ViewSonic XG2401 24-inch FreeSync Monitor Review

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OSD Setup And Calibration

The OSD has a cool red background, which we think fits the XG2401's role as a gaming display. There isn't anything unusual to report here but you will need to visit a few specific options to enable FreeSync operation; it isn't turned on by default.

OSD Tour

The main OSD screen has eight submenus. The last option, Memory Recall, will return all settings to their factory defaults without a warning screen. Take care when using it.

This is the only monitor in recent memory that benefits from an increase in the Contrast slider. Usually we leave it alone or reduce it to prevent detail clipping. In this case, raising it three clicks cleaned up grayscale tracking and gave us a little more light output.

You can change inputs in the OSD or simply press the number 1 bezel key to cycle through the active signals.

Volume and Mute controls affect both the internal speakers and the headphone output.

There are six color modes. All but User Color are fixed and only allow Brightness adjustments. Native and sRGB are pretty much the same as you'll see in our tests. Bluish and Cool will add a distinct blue tint to the image while Warm covers everything in a sepia tone. We found User Color to be the most accurate preset with or without calibration.

Selecting User Color takes you to a one-point grayscale adjustment. There is plenty of resolution available but you won't need more than a few clicks to set things right.

The signal information includes resolution and refresh rate but not FreeSync status. For that you'll have to consult AMD Catalyst.

Sharpness comes set to 50, which is the ideal level. Higher values add significant edge enhancement and lower ones make the image softer.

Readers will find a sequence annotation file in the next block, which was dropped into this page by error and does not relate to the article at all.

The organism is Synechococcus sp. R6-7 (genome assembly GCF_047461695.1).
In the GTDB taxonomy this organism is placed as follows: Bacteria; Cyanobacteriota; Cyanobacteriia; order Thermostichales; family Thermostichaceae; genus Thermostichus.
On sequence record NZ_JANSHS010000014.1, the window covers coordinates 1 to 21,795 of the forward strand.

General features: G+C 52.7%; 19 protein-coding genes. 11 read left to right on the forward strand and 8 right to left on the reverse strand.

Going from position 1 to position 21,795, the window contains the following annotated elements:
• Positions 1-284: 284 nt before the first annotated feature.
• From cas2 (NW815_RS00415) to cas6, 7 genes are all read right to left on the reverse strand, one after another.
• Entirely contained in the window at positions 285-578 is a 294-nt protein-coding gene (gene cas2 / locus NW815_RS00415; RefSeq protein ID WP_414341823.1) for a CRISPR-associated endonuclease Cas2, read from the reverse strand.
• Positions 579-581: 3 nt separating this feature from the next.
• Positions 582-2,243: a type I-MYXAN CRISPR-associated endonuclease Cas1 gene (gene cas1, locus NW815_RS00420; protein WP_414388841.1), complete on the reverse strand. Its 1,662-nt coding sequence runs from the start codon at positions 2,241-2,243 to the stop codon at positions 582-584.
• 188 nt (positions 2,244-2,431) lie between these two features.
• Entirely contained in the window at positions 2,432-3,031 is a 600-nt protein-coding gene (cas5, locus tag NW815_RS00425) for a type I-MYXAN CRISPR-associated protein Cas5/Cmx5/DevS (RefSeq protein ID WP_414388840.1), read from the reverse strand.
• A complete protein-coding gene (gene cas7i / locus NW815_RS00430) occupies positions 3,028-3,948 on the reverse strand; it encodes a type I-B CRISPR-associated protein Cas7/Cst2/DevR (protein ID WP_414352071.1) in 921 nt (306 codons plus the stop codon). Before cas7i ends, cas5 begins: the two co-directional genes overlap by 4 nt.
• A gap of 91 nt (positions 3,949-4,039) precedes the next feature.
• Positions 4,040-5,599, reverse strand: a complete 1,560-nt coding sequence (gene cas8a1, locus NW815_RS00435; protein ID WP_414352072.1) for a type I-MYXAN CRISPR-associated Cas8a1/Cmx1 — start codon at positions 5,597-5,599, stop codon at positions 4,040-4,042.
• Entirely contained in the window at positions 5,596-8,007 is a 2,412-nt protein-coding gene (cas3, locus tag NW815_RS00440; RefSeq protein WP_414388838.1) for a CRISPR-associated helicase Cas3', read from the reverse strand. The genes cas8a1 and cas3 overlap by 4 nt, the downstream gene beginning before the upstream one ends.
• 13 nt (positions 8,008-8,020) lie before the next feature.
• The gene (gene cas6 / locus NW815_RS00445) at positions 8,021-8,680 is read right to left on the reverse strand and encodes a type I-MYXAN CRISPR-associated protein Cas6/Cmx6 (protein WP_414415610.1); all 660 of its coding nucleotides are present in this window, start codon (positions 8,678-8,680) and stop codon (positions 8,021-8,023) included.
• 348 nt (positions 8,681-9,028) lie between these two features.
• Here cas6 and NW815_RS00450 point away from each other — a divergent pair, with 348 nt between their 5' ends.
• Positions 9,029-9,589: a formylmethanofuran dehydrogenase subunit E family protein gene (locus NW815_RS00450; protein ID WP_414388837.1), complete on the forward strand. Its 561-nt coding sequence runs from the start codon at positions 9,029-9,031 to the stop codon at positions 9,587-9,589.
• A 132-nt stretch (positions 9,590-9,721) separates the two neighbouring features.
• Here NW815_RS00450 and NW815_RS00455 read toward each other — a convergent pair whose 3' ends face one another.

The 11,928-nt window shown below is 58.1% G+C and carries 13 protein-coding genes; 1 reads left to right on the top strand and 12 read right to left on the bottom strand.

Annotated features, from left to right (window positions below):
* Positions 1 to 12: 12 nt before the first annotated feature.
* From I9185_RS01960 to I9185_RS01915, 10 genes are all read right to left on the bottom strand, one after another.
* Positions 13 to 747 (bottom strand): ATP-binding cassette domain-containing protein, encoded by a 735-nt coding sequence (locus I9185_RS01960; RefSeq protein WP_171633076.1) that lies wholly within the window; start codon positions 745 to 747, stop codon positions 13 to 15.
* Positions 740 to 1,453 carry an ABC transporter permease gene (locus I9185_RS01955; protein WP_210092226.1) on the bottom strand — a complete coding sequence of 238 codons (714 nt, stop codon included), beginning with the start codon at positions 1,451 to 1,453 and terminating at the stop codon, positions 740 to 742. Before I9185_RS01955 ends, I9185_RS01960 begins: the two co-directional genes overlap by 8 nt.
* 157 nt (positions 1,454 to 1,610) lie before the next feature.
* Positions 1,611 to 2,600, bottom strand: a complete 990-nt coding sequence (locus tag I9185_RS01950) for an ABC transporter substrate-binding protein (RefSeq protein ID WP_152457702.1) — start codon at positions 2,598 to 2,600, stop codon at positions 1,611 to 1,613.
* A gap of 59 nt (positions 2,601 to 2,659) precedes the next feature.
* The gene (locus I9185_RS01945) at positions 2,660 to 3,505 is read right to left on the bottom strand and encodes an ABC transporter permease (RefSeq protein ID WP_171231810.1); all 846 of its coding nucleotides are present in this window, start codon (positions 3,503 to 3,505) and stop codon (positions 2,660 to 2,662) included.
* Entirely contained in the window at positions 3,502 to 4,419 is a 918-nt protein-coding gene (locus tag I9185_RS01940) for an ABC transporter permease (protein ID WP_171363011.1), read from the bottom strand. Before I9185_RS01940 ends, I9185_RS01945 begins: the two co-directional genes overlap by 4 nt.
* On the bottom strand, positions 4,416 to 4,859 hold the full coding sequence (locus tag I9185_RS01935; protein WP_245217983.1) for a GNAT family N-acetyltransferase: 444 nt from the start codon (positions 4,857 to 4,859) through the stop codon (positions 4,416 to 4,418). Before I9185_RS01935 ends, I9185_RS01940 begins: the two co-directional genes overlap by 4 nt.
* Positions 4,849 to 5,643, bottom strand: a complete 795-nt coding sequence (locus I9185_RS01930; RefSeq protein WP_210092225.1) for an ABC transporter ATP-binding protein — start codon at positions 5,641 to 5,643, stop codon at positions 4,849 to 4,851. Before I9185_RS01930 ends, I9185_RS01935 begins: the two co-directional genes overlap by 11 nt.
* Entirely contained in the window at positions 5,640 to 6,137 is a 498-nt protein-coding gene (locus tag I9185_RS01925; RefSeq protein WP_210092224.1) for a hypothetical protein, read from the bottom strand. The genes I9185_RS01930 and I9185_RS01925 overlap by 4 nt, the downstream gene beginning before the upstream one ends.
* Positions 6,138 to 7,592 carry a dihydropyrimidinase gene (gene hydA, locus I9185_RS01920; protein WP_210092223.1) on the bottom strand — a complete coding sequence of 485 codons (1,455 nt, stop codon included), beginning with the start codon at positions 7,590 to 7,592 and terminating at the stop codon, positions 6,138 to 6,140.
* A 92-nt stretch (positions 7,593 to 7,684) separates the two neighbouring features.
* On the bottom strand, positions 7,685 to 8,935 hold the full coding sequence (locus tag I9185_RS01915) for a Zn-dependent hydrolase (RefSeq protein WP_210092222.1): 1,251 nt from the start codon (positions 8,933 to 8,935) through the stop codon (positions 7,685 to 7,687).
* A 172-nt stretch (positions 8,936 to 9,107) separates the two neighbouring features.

Dynamic Contrast will increase perceived contrast but at the expense of highlight and shadow detail. We found the XG2401 to have excellent native contrast so we don't think any help is necessary.

Overscan zooms out the image by seven percent and only applies to the HDMI input. Eco Mode cuts energy consumption by reducing the backlight level.

Blue Light Filter reduces that primary to warm the image and reduce eye fatigue.

There are six view modes that correspond to various tasks. One of them is called Game and that contains seven further presets. All provide various combinations of brightness, overdrive and input lag settings. The best video and gaming performance we found was in Standard mode.

SmartSync is something we haven't seen before. ViewSonic says it "automatically selects the best refresh rate and response time, and lowest input lag needed in FPS games." We're not sure why you wouldn't simply choose settings that give you the best possible performance. And FreeSync should eliminate any need to mess with refresh rate settings. When we turned it on, it engaged the dynamic contrast and reduced overall image quality.

AMD FreeSync is off by default so you'll have to check this box during the XG2401's initial setup. First however, you need to visit the Setup menu and enable DisplayPort 1.2 (shown below).

Response Time is the same as overdrive and has three levels of operation. Ultra Fast results in the least motion blur but adds a bit of ghosting. It was easy to see in test patterns and extremely detailed games. After playing a while, we returned it to the Standard setting.

Low Input Lag also has three settings that reduce processing overhead. On the Ultra Fast setting, we recorded results comparable to other 144Hz monitors and it had no ill effects on video quality. See our tests on page seven for more information.

Black Stabilization is a low-end gamma control. If you're having trouble seeing detail in dark areas of the screen, turn this up.

Advanced DCR will vary brightness based on content in four steps. We think this enhancement is best left off.